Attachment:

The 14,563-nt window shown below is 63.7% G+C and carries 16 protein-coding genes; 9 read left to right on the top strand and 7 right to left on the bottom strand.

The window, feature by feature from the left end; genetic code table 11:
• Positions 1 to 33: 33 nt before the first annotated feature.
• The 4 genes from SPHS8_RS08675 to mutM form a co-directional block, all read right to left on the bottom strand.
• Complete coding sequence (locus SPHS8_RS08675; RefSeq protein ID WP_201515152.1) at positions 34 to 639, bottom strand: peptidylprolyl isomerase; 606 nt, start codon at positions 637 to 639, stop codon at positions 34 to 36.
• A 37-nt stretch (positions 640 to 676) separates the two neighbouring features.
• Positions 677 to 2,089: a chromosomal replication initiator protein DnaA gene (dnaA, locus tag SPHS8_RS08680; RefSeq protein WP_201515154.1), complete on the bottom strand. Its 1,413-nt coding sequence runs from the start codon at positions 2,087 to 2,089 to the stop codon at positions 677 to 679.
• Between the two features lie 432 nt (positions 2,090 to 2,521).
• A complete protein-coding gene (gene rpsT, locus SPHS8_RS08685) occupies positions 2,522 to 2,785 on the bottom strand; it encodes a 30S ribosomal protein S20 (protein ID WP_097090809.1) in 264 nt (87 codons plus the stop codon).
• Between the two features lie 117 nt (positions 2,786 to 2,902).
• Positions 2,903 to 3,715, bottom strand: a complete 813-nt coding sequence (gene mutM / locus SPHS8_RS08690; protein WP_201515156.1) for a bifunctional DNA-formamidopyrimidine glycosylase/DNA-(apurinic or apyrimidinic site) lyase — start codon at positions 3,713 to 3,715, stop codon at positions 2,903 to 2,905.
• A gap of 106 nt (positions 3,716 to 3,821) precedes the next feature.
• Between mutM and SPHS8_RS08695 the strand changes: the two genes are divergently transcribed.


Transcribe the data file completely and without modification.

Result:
The 14,563-nt window shown below is 63.7% G+C and carries 16 protein-coding genes; 9 read left to right on the top strand and 7 right to left on the bottom strand.

The window, feature by feature from the left end; genetic code table 11:
• Positions 1 to 33: 33 nt before the first annotated feature.
• The 4 genes from SPHS8_RS08675 to mutM form a co-directional block, all read right to left on the bottom strand.
• Complete coding sequence (locus SPHS8_RS08675; RefSeq protein ID WP_201515152.1) at positions 34 to 639, bottom strand: peptidylprolyl isomerase; 606 nt, start codon at positions 637 to 639, stop codon at positions 34 to 36.
• A 37-nt stretch (positions 640 to 676) separates the two neighbouring features.
• Positions 677 to 2,089: a chromosomal replication initiator protein DnaA gene (dnaA, locus tag SPHS8_RS08680; RefSeq protein WP_201515154.1), complete on the bottom strand. Its 1,413-nt coding sequence runs from the start codon at positions 2,087 to 2,089 to the stop codon at positions 677 to 679.
• Between the two features lie 432 nt (positions 2,090 to 2,521).
• A complete protein-coding gene (gene rpsT, locus SPHS8_RS08685) occupies positions 2,522 to 2,785 on the bottom strand; it encodes a 30S ribosomal protein S20 (protein ID WP_097090809.1) in 264 nt (87 codons plus the stop codon).
• Between the two features lie 117 nt (positions 2,786 to 2,902).
• Positions 2,903 to 3,715, bottom strand: a complete 813-nt coding sequence (gene mutM / locus SPHS8_RS08690; protein WP_201515156.1) for a bifunctional DNA-formamidopyrimidine glycosylase/DNA-(apurinic or apyrimidinic site) lyase — start codon at positions 3,713 to 3,715, stop codon at positions 2,903 to 2,905.
• A gap of 106 nt (positions 3,716 to 3,821) precedes the next feature.
• Between mutM and SPHS8_RS08695 the strand changes: the two genes are divergently transcribed.